[Comp-neuro] temporal dynamics of decision-making during motion perception in the visual cortex

Stephen Grossberg steve at cns.bu.edu
Wed Mar 5 18:59:12 CET 2008

The following article is now available at 

Grossberg, S. and Pilly, P.
Temporal dynamics of decision-making during motion perception in the 
visual cortex.
Vision Research, in press.

How does the brain make decisions? Speed and accuracy of perceptual 
decisions covary with certainty in the input, and correlate with the 
rate of evidence accumulation in parietal and frontal cortical 
"decision neurons." A biophysically realistic model of interactions 
within and between Retina/LGN and cortical areas V1, MT, MST, and 
LIP, gated by basal ganglia, simulates dynamic properties of 
decision-making in response to ambiguous visual motion stimuli used 
by Newsome, Shadlen, and colleagues in their neurophysiological 
experiments. The model clarifies how brain circuits that solve the 
aperture problem interact with a recurrent competitive network with 
self-normalizing choice properties to carry out probabilistic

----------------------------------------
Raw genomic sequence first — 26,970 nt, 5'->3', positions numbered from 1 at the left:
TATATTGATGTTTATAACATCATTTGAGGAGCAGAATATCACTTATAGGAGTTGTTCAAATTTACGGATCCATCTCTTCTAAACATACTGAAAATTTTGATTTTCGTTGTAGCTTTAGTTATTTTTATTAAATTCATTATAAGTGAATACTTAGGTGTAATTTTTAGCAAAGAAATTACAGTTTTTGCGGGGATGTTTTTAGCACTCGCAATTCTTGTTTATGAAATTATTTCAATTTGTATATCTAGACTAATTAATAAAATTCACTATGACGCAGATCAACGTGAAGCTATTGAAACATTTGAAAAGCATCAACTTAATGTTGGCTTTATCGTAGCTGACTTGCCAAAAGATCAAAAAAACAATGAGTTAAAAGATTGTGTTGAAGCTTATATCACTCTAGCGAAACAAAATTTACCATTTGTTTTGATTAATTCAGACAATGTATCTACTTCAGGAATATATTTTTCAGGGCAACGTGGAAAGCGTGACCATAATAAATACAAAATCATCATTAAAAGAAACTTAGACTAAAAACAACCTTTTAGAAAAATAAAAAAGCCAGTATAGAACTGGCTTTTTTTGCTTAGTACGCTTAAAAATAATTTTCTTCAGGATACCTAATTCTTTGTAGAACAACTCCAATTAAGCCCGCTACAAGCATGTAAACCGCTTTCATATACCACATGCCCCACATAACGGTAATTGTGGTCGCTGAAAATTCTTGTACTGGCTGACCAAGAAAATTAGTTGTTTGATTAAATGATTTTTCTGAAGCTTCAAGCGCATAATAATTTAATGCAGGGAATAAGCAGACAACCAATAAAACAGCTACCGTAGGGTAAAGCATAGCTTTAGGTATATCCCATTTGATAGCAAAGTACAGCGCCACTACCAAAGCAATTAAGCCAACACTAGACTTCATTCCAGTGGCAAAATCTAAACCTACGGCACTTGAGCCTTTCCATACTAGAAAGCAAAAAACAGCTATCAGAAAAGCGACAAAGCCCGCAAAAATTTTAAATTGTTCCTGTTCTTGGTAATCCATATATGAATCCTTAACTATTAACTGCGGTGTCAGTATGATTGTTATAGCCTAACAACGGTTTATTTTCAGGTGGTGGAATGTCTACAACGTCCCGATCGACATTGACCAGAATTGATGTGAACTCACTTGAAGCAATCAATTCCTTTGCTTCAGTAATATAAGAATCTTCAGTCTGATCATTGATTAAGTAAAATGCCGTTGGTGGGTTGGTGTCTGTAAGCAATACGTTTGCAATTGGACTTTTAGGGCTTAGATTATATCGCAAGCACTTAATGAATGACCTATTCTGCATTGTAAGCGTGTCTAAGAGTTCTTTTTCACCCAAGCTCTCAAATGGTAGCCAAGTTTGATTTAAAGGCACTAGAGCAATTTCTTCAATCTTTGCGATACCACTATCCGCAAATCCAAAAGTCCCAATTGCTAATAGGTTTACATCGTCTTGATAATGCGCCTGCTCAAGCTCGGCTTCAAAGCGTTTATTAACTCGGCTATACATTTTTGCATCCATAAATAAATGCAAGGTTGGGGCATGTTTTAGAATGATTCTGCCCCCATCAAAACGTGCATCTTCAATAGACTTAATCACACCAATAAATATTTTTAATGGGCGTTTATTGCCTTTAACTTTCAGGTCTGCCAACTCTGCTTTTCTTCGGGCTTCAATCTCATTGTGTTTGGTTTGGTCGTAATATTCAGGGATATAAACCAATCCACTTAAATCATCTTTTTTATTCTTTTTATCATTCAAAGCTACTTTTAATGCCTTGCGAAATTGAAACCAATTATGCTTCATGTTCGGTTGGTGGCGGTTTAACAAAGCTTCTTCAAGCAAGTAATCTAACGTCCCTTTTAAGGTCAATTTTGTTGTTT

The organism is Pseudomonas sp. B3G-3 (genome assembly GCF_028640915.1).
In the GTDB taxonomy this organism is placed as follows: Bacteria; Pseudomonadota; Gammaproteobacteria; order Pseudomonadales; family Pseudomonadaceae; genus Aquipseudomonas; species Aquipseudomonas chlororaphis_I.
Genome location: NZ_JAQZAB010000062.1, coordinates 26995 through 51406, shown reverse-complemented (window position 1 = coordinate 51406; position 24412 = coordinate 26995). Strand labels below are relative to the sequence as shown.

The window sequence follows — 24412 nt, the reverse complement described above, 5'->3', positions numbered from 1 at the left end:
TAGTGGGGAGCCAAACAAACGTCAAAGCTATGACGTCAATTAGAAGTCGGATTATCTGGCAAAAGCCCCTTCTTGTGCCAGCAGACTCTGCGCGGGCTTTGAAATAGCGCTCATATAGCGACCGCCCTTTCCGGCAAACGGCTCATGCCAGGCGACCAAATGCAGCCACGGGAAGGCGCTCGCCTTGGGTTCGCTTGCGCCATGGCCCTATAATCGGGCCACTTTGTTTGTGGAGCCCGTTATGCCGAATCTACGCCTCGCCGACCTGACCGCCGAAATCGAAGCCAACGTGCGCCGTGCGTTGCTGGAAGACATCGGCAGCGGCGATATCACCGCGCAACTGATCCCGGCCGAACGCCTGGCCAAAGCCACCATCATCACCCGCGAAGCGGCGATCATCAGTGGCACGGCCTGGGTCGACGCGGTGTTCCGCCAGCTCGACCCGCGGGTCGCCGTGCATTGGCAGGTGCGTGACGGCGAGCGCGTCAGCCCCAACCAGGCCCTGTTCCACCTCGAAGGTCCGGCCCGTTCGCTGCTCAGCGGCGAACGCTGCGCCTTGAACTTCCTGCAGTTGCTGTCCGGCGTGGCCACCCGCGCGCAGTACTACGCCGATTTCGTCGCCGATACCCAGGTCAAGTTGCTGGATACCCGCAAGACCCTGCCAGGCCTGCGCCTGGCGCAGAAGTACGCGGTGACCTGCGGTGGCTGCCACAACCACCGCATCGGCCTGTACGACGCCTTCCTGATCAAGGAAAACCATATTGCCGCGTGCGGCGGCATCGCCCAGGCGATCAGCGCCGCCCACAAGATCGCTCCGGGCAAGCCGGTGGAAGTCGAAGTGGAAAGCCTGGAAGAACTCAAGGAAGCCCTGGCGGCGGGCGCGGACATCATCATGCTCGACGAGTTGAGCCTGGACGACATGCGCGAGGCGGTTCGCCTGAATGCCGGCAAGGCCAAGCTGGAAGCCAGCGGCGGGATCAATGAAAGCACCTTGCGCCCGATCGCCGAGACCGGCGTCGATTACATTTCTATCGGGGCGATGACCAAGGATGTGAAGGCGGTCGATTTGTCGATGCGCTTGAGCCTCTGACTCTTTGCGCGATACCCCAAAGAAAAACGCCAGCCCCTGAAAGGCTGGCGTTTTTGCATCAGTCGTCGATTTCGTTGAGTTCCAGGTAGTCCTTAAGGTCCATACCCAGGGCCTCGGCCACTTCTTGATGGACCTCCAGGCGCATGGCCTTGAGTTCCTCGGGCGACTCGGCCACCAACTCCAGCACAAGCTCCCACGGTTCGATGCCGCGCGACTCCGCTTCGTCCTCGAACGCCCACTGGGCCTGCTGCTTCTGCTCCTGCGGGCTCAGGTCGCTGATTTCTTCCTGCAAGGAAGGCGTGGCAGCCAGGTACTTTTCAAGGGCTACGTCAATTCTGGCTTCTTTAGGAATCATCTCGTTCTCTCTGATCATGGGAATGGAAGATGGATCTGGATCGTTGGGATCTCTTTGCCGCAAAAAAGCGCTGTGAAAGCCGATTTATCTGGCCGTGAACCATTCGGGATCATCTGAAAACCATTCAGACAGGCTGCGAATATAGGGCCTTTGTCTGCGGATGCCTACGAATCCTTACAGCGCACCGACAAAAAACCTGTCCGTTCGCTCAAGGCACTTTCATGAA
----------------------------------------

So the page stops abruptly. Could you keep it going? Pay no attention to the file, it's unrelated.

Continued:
decisions in real time. Some scientists claim that perception and 
decision-making can be described using Bayesian inference or related 
general statistical ideas, that estimate the optimal interpretation 
of the stimulus given priors and likelihoods. However, such concepts 
do not propose the neocortical mechanisms that enable perception, and 
make decisions. The present model explains behavioral and 
neurophysiological decision-making data without an appeal to Bayesian 
concepts and, unlike other existing models of these data, generates 
perceptual representations and choice dynamics in response to the 
experimental visual stimuli. Quantitative model simulations include 
the time course of LIP neuronal dynamics, as well as behavioral 
accuracy and reaction time properties, during both correct and error 
trials at different levels of input ambiguity in both fixed duration 
and reaction time tasks. Model MT/MST interactions compute the global 
direction of random dot motion stimuli, while model LIP computes the 
stochastic perceptual decision that leads to a saccadic eye movement.

Key words: motion perception; direction discrimination; 
decision-making; visual cortex; aperture problem; noise-saturation 
dilemma; recurrent competitive field; Bayesian inference; MT; MST; LIP

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